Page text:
Airbnb raises share pricing vary earlier than IPO on Thursday | Expertise

Airbnb jumped the price of its shares ahead of its IPO this week and could soar with a valuation of up to $ 42 billion (£ 31.5 billion).

In a government statement filed in the U.S. on Monday, Airbnb announced that the price of its shares will range from $ 56 to $ 60, from $ 44 to $ 50 earlier this month.

Airbnb is expected to post a final share price late Wednesday, prior to Thursday’s initial public offering on the Nasdaq in New York.

The new price would allow the San Francisco-based shared apartment company to raise up to $ 3.4 billion on offer, with a valuation of $ 42 billion on the high end of the range. That’s more than double the $ 18 billion the company was valued at during a private fundraising round back this spring when the pandemic halted travel and the outlook was uncertain.

Immediately after the virus outbreak, Airbnb struggled. In May around 1,900 jobs were cut and projects that were not directly related to the core business were terminated. But as the lockdowns subsided, more travelers opted to book homes rather than hotels, which helped Airbnb generate a surprise third-quarter profit.

The company’s IPO will be one of the largest US public offerings of 2020, which has already been a bumpy year for IPOs.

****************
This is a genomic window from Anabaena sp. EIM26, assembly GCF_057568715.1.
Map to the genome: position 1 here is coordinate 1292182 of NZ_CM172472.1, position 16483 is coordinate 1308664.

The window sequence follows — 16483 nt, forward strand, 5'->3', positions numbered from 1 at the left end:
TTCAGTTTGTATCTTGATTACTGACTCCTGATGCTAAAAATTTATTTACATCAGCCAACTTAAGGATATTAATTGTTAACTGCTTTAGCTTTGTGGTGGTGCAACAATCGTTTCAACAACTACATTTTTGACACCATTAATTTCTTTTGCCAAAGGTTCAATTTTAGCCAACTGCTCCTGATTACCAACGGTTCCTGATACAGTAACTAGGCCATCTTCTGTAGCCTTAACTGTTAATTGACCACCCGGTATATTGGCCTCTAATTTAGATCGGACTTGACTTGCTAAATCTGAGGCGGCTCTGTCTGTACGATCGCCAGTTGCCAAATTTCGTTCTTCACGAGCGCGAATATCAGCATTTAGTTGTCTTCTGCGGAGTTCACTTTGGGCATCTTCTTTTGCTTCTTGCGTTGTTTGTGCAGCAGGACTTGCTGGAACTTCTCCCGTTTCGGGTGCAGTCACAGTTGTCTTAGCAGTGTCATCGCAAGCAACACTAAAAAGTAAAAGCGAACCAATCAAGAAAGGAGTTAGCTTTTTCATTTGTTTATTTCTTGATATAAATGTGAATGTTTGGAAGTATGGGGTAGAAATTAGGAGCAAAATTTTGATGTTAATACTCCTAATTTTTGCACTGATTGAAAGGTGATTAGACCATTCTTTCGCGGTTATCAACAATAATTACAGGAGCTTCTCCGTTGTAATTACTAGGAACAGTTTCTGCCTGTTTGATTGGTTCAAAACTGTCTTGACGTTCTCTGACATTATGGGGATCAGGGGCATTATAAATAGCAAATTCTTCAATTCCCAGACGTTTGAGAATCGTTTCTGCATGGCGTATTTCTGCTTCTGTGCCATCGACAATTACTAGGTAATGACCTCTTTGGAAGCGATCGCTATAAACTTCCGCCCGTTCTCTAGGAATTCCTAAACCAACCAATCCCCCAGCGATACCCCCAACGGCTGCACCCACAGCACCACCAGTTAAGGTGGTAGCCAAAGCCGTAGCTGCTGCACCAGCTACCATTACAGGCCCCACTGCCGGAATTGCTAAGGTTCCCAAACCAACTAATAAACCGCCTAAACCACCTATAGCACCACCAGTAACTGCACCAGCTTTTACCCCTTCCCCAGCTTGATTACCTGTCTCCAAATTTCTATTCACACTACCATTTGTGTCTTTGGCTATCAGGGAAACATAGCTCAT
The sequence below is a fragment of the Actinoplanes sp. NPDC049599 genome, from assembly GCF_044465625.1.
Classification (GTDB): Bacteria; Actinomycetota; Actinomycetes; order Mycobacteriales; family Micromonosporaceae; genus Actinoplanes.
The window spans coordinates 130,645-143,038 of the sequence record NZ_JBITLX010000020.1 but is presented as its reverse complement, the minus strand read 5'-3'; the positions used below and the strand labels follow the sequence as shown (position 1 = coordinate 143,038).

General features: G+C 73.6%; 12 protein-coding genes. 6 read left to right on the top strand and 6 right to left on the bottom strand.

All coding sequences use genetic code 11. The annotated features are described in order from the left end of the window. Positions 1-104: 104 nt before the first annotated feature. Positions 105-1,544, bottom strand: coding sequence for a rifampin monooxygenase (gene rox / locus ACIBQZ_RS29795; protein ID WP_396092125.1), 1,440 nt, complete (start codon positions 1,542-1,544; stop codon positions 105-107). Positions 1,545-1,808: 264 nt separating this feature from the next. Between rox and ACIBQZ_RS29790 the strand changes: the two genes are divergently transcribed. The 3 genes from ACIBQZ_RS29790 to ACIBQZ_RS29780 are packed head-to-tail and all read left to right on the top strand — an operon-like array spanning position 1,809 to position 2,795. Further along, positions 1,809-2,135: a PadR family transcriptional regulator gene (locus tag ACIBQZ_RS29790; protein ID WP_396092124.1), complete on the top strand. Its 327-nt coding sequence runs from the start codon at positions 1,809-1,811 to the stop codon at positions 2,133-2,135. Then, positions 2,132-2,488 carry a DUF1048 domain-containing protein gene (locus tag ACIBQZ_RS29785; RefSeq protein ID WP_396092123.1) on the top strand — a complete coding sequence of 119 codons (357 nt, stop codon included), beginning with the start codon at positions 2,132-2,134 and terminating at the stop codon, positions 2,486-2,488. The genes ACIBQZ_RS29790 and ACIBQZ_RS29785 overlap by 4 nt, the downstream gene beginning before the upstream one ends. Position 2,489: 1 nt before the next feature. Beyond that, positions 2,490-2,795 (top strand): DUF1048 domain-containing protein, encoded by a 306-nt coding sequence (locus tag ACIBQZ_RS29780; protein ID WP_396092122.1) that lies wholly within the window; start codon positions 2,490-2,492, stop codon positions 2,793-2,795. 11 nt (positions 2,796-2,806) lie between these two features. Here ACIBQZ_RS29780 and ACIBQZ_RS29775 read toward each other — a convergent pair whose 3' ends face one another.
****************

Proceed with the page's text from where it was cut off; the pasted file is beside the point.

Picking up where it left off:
Airbnb was launched in 2007 as a site where room conferencing can be booked, including the Democratic National Convention in Denver that year. Other investors include the Hollywood actor Ashton Kutcher and the buyout companies General Atlantic and TPG.

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Airbnb has more than 7 million entries on its platform operated by 4 million hosts worldwide.

Peter Garnry, head of equity strategy at Saxo Bank, said travel is likely to return to pre-pandemic levels with the introduction of Covid-19 vaccines.

However, he warned: “The main risk factors for Airbnb are the long-term impact of the Covid-19 pandemic on travel and whether it has changed people’s habits. The company is also a target for metropolitan regulation protecting their hotel industry from people renting their private homes at lower prices than hotels. “

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